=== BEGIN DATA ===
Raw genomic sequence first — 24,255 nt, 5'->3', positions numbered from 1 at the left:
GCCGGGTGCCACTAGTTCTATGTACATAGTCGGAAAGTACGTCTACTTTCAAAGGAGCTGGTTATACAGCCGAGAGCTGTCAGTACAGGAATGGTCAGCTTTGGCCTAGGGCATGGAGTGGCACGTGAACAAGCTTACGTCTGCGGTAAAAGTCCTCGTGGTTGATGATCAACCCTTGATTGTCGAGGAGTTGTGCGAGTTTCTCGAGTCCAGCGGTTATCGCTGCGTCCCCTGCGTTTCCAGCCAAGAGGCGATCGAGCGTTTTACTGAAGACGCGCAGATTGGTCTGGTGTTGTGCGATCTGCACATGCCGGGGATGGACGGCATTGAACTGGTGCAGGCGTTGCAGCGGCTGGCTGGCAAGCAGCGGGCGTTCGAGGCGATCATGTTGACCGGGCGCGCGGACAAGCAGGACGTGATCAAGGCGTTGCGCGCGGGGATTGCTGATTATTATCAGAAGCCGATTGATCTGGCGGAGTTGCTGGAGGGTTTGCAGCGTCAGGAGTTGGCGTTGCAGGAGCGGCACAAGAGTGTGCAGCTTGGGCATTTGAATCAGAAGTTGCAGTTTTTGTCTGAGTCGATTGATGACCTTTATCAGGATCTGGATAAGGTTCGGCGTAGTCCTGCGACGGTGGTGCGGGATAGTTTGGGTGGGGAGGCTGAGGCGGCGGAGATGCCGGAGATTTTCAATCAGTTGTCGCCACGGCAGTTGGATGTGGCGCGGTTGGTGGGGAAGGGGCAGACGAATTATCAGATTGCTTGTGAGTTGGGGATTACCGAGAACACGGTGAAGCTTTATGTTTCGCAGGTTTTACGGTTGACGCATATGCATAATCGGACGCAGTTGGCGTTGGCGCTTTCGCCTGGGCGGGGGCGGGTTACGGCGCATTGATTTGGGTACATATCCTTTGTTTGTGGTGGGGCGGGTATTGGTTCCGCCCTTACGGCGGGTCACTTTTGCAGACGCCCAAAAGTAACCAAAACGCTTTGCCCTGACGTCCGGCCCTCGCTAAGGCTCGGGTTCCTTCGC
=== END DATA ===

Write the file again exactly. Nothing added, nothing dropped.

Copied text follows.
Raw genomic sequence first — 24,255 nt, 5'->3', positions numbered from 1 at the left:
GCCGGGTGCCACTAGTTCTATGTACATAGTCGGAAAGTACGTCTACTTTCAAAGGAGCTGGTTATACAGCCGAGAGCTGTCAGTACAGGAATGGTCAGCTTTGGCCTAGGGCATGGAGTGGCACGTGAACAAGCTTACGTCTGCGGTAAAAGTCCTCGTGGTTGATGATCAACCCTTGATTGTCGAGGAGTTGTGCGAGTTTCTCGAGTCCAGCGGTTATCGCTGCGTCCCCTGCGTTTCCAGCCAAGAGGCGATCGAGCGTTTTACTGAAGACGCGCAGATTGGTCTGGTGTTGTGCGATCTGCACATGCCGGGGATGGACGGCATTGAACTGGTGCAGGCGTTGCAGCGGCTGGCTGGCAAGCAGCGGGCGTTCGAGGCGATCATGTTGACCGGGCGCGCGGACAAGCAGGACGTGATCAAGGCGTTGCGCGCGGGGATTGCTGATTATTATCAGAAGCCGATTGATCTGGCGGAGTTGCTGGAGGGTTTGCAGCGTCAGGAGTTGGCGTTGCAGGAGCGGCACAAGAGTGTGCAGCTTGGGCATTTGAATCAGAAGTTGCAGTTTTTGTCTGAGTCGATTGATGACCTTTATCAGGATCTGGATAAGGTTCGGCGTAGTCCTGCGACGGTGGTGCGGGATAGTTTGGGTGGGGAGGCTGAGGCGGCGGAGATGCCGGAGATTTTCAATCAGTTGTCGCCACGGCAGTTGGATGTGGCGCGGTTGGTGGGGAAGGGGCAGACGAATTATCAGATTGCTTGTGAGTTGGGGATTACCGAGAACACGGTGAAGCTTTATGTTTCGCAGGTTTTACGGTTGACGCATATGCATAATCGGACGCAGTTGGCGTTGGCGCTTTCGCCTGGGCGGGGGCGGGTTACGGCGCATTGATTTGGGTACATATCCTTTGTTTGTGGTGGGGCGGGTATTGGTTCCGCCCTTACGGCGGGTCACTTTTGCAGACGCCCAAAAGTAACCAAAACGCTTTGCCCTGACGTCCGGCCCTCGCTAAGGCTCGGGTTCCTTCGC